WUFT News

At the start of school, unexpected students can cause last-minute shuffle

By on September 7th, 2012

By Ashley Goodus – WUFT-FM

Audio clip: Adobe Flash Player (version 9 or above) is required to play this audio clip. Download the latest version here. You also need to have JavaScript enabled in your browser.

With the new school year comes new classes, new friendships and new class size numbers. But for some school districts, unexpected students also show up with a new year.

In Alachua County, the number of students enrolled in school this year is higher than expected, said Jackie Johnson, public information officer for the county’s public schools.

“We are actually above our projections,” Johnson said. “Our 10 day count was just above 24,000 students — that’s about 135 students more than we were expecting for this school year, but we are still pretty close.”

In comparison to last years enrollment numbers, Johnson said some counts have not yet been taken and that they will have a better idea of what the numbers actually look like within the next few weeks.

“It’s hard to tell, because these numbers do not include our pre-kindergarten students, students in charter schools and students in some of our special centers,” she said. “Those counts are conducted a little bit later, so we’ll have a better idea of where we are compared to last year in the next few weeks.”

The schools saw an increase in the number of students at the high school level, and a decrease at the elementary level.

“We really can’t tell what has caused that, it could be people moving into the district, but it is really hard to pinpoint where those extra students are coming from,” Johnson said.

School districts tend to be cautious when hiring teachers to accomodate shifting demand, often not making final personnel decisions until a few days into the new school year.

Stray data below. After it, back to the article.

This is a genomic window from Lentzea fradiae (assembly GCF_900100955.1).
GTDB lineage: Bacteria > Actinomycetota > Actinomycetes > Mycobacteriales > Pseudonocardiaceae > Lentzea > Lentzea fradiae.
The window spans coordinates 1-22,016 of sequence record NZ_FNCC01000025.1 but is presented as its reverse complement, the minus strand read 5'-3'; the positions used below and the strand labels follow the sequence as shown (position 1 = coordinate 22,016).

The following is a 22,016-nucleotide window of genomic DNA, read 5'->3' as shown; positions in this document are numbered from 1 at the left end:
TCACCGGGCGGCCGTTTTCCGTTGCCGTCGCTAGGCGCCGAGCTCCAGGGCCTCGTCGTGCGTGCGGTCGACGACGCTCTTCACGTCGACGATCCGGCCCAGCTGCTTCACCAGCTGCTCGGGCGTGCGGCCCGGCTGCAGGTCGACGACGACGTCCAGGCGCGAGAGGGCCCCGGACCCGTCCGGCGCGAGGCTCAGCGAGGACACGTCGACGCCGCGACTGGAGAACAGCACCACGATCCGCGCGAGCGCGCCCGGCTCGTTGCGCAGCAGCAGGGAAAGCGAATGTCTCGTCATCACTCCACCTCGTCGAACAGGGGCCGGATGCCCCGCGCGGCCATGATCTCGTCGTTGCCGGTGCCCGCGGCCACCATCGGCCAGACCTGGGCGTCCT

“We don’t want to hire teachers and then let them go,” Johnson said. This year, Alachua had to shift five instructors to other schools, which Johnson said is typical.

Teachers aren’t the only ones that are shuffled as enrollments solidify.

During the first few weeks of school, there’s a possibility that students could be moved into different classes to accomodate students who registered late. However, Johnson says this is nothing out of the ordinary and they try to be as flexible as possible. She says they hope that students will not be affected by these changes.

The official classroom tally, or the numbers that are reported to the State of Florida, doesn’t happen until October.


This entry was posted in Local and tagged , , , , . Bookmark the permalink.
 

More Stories in Local

David Brown, 50, sits on his bed in the newly opened Dorm 1 at Grace Marketplace. The shelter opened its first overnight housing option on Wednesday to help those living on the streets transition into more permanent housing.

Grace Marketplace Opens Dorm For Homeless

On Wednesday, emergency shelter Grace Marketplace opened its first dorm for the homeless. Residents must adhere to criteria, but the dorm offers a more permanent housing option.


New Digital Map Launched to Decrease Hunger In Florida

The Florida Department of Agriculture and Consumer Services is fighting to decrease hunger and sustain the health of Florida residents. The FDACS has created a new digital map to help locate and determine which areas of Florida have the least amount of access to food and resources.


Additional Parking, Lighting and Community Access Planned For Midtown Area

The Community Redevelopment Agency plans to break ground next year on NW First Avenue, the street a block north of University Avenue bordering the businesses in Midtown.


The Waldo City Council met Tuesday night to vote on disbanding the local police department. After hearing from residents and officers, the Waldo City Council disbanded the department due to lack of funding.

Waldo City Council Votes To Disband Local Police Department

The Waldo City Council voted 4-1 in favor of dissolving the local police
department on Tuesday night. The city noted negative publicity and outdated equipment as concerns, but ultimately, it was a lack of funding that led to the disbanding the police department.


Do Local Charities Deserve Your Money Or Trust?

According to the Florida Department of Agriculture and Consumer Services, some charities spend as much as 99 percent of funds raised to help fulfill their mission statement while others funnel the same portion into administration costs.


Thank you for your support

WUFT depends on the support of our community — people like you — to help us continue to provide quality programming to North Central Florida.
Become a Sustainer
I want to support FM 89.1/NPR
I want to support Florida's 5/PBS
Donate a Vehicle
Day Sponsorship Payments
Underwriting Payments